Fenris is correct. This is so not happening in its present form. The EU are going to make complete fools of themselves by attempting to do this unilaterally.
First, from a practical standpoint, any country can declare a tax on anything. Albania can declare a tax on land transfers in New Jersey if it likes. However, if the country has got no leverage to collect it, the tax is meaningless. "I can call spirits from the vasty deep! " “Why so can I, or so can any man; But will they come when you do call for them?”
Second, no other country is going to act as the EU’s tax collector. For one thing, there is way too much precedent – even in the EU – for ignoring another country’s law which you happen to dislike. Many countries, for example, have laws specifically prohibiting the enforcement of U.S. anti-trust judgements.
Third, as for the U.S., there is no conceivable possibility that any state of the federal government would – or could – pass a law imposing a European tax on digital Internet sales to Europe. Under current U.S. constitutional law, a state is constitutionally prohibited from forcing an out-of-state company to collect sales taxes on sales into the state. The U.S. federal government is just not going to impose a national “out-of-country” sales tax for the benefit of foreign governments.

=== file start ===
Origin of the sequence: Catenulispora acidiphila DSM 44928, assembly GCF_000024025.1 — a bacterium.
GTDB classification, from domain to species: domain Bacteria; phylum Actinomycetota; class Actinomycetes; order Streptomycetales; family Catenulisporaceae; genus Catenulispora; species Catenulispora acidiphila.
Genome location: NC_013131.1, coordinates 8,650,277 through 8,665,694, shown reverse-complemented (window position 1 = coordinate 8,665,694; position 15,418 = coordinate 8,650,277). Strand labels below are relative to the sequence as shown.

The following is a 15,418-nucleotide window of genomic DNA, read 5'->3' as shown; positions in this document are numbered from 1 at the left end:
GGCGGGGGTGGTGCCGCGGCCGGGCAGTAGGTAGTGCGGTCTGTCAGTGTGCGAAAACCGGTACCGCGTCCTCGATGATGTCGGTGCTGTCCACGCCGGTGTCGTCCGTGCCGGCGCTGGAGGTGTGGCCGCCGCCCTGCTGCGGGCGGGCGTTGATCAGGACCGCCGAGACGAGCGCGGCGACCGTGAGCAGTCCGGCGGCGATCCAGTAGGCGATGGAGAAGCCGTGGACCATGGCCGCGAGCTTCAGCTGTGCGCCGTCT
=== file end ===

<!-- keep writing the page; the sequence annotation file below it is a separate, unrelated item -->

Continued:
Fourth, and somewhat more philosophically, the EU is trying to impose its “consumer-centered” model of Internet transaction. The EU pushes the theory that the locus of the transaction is where the customer resides, rather than where the company is located. Therefore, the consumer’s national law, taxes, etc. apply to the transaction.
Obviously, there is some debate about this. The U.S. has, so far, mostly followed a “seller-centered” model.
This tax will only impact companies that the EU can reach. If you are really big and have offices in Europe, you will probably have to comply with EU law. If you are shipping tangible products, you’ll probably also have to comply or, more likely, the EU will simply impose a customs duty. However, if you are an Internet company based somewhere other than the EU delivering digital content, you’re home free.
BTW, the Foreign Sales Corporation problem that LC mentioned is a completely different problem. The WTO found FSC’s discriminatory because they effectively made income earned from foreign sales tax free (more or less). Foreign digital sales, however, are taxed exactly the same as out-of-state U.S. domestic sales.